The future of Northern Ireland’s pig industry is in doubt, with many farmers operating at a loss in the face of a very difficult market, warned Ivor Ferguson, deputy president of Ulster Farmers’ Union (UFU). 

Ferguson said a number of pig producers have already exited the industry, and without action to tackle profitability this would get worse and threaten jobs on farms and in processing.

Pig prices have been declining for some time but are now at their lowest level in eight years.

“Over the past year prices have fallen by more than a third from 160 to 103 pence a kilo.  Production simply is not sustainable at these prices,” said Ferguson. 

The main reason for the price plunge is an excess of pig meat on the European market.

“While the recent use of Private Storage Aid in Europe helped prices there improve slightly there is no evidence of it helping pig prices here,” said Ferguson. 


Making matters even worse has been the strength of sterling against the euro.  This has left U.K. pig meat uncompetitive on export markets, while attracting more eurozone pork onto U.K. supermarket shelves.

To help tackle the decline in prices, the UFU is urging consumers, retailers, processors, food service providers and banks to play their part in supporting Northern Ireland pig producers. 

“Without local pig producers, processors will not have a business.  They are still making a margin, so they can view paying more to farmers as an investment to ensure their business has a future.  We know consumers want local pork and bacon – but they need to seek it out on supermarket shelves and query the origin of what they are offered.  As with other sectors of agriculture, the banks need to recognize the scale of the crisis and show more imagination about how to get farm families through it until better days return,” said Ferguson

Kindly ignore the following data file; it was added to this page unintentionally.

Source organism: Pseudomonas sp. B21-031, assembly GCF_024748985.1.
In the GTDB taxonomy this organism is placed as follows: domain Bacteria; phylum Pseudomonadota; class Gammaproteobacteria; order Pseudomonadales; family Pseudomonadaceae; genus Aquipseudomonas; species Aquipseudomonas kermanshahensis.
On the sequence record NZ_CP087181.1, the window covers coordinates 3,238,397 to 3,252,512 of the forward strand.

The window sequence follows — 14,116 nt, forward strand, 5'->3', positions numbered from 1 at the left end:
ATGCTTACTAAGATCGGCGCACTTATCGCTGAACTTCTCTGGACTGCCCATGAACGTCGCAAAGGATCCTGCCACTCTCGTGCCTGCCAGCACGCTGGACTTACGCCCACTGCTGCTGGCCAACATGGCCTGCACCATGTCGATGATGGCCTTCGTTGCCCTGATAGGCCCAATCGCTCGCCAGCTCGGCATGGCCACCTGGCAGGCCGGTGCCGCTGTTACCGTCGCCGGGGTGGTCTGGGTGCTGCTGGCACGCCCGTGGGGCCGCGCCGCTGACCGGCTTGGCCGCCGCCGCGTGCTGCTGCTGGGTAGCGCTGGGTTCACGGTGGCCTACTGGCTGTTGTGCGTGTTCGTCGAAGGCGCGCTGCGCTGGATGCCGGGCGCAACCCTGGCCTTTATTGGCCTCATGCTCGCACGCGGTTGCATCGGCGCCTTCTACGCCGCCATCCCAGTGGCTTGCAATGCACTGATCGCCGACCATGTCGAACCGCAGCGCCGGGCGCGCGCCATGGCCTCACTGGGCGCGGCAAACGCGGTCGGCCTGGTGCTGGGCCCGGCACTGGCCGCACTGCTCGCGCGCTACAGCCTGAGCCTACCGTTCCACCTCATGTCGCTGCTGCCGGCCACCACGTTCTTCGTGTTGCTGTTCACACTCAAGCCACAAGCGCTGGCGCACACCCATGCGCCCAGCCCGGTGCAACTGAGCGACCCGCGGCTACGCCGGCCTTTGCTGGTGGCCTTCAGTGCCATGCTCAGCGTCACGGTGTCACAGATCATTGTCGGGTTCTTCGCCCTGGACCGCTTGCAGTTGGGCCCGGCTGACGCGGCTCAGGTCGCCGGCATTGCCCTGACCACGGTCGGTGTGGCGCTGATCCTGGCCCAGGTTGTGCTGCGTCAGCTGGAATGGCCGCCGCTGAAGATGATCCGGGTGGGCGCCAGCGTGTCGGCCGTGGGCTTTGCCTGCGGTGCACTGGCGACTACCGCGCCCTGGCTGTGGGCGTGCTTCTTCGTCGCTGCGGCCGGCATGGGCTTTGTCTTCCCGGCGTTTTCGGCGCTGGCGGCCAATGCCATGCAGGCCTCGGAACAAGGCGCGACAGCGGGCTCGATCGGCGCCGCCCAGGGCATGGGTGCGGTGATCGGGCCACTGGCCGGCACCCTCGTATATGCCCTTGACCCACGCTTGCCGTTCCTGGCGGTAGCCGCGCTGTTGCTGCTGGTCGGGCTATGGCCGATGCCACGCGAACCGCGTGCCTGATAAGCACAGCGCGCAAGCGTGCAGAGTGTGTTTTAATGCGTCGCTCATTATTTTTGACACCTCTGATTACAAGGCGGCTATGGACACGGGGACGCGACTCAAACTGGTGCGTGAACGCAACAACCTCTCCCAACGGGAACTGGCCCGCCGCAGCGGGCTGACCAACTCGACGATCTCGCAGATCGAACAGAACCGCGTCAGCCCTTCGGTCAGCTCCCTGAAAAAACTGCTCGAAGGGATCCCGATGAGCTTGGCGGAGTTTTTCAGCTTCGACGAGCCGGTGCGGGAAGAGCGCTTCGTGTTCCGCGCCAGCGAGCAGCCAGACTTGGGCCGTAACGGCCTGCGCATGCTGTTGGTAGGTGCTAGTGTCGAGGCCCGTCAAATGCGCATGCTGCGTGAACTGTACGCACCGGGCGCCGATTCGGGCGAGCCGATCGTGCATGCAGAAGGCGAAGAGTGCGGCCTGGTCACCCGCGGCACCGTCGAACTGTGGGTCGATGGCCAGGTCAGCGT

At a Brussels level, the UFU is urging the European Commission to accept the depth and seriousness of the crisis and to accept that the losses farmers are facing are down to the Russian import ban. 

“This ban was imposed for political reasons – it had nothing to do with farmers and solving it is not in their gift.  The Commission needs to re-launch the Private Storage Aid scheme for pig meat.  It also needs to accept there is a need for export refunds to help remove some of the surplus pork that is dragging down the European market,” Ferguson.

He added that the UFU welcomes EU farm commissioner, Phil Hogan, and farm ministers acknowledging this week that EU dairy and pig meat markets are in a critical state.  Member states are now being encouraged to submit to Brussels by February 25 strong, credible measures to improve the situation.